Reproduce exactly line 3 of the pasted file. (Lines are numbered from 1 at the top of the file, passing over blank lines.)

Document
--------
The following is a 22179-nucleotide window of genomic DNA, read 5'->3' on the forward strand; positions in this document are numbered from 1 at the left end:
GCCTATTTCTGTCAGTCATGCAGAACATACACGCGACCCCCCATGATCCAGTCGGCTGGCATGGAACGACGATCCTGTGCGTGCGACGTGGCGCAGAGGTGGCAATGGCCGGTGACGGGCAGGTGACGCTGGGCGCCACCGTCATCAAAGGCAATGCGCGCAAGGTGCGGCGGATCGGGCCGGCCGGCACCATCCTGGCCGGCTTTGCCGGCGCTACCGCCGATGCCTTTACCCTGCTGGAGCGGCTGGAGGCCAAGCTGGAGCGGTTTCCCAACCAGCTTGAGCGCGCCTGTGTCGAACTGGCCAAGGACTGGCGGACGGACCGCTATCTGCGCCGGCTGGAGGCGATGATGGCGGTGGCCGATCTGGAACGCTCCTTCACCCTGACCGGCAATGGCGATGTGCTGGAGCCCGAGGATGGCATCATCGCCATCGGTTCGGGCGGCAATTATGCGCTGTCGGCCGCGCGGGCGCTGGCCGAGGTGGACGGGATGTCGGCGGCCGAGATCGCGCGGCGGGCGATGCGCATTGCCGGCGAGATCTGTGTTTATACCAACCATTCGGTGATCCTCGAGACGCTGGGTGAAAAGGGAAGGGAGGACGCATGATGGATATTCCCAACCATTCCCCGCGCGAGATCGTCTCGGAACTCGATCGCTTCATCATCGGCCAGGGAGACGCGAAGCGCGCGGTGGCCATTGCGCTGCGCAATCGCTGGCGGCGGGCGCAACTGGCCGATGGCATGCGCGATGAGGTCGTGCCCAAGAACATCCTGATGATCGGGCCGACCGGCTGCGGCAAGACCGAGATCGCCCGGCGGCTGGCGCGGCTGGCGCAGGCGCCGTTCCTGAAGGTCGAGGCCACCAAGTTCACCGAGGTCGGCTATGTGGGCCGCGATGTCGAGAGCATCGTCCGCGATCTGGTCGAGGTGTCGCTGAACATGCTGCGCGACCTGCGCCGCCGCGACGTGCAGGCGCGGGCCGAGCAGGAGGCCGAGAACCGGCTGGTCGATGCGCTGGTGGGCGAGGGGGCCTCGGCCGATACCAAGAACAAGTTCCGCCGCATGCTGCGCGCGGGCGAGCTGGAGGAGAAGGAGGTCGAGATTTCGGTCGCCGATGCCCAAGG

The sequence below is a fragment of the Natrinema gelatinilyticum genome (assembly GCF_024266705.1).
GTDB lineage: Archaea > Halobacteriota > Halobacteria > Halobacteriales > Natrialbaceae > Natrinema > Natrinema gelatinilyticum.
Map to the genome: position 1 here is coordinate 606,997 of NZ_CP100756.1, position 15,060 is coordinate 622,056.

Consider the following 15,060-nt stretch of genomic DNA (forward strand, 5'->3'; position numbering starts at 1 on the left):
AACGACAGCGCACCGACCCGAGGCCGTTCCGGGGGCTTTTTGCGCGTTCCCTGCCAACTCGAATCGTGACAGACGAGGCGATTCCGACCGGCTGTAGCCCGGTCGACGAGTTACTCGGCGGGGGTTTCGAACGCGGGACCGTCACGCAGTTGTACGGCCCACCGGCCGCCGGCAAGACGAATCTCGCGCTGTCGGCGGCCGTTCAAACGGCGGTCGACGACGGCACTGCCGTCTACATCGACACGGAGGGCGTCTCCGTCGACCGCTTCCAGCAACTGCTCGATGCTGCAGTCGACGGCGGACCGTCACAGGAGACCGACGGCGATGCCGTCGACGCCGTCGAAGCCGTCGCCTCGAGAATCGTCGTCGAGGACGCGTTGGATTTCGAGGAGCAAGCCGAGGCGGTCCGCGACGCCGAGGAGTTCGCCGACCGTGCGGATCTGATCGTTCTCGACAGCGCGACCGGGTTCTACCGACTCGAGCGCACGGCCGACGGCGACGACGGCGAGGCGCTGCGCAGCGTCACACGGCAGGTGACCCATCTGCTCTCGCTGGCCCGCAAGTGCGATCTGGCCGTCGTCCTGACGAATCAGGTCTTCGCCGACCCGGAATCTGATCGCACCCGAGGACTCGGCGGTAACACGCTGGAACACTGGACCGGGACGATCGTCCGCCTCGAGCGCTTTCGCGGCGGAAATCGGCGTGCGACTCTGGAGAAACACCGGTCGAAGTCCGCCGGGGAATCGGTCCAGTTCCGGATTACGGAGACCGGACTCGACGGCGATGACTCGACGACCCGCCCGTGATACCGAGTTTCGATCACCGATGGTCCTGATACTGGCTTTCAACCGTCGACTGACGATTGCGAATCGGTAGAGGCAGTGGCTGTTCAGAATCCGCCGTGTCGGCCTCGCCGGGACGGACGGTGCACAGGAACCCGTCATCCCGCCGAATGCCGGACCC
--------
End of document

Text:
The sequence below is a fragment of the Natrinema gelatinilyticum genome (assembly GCF_024266705.1).